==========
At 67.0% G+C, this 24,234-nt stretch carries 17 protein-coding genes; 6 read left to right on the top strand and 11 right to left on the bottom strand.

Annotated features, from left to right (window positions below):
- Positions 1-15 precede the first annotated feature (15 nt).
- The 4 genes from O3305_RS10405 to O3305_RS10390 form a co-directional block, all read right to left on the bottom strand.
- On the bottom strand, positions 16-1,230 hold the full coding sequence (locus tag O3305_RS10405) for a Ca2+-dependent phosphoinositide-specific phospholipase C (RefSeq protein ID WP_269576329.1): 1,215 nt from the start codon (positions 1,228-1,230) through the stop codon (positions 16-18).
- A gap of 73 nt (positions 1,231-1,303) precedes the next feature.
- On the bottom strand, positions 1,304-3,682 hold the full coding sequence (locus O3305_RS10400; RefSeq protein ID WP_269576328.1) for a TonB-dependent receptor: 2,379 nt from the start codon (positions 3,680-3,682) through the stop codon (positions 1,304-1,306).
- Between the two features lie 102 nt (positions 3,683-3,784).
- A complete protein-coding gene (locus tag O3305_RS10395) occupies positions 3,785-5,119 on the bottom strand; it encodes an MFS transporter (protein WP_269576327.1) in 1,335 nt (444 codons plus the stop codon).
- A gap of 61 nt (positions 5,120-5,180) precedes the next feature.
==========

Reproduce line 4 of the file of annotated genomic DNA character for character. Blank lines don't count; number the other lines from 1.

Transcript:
- The 4 genes from O3305_RS10405 to O3305_RS10390 form a co-directional block, all read right to left on the bottom strand.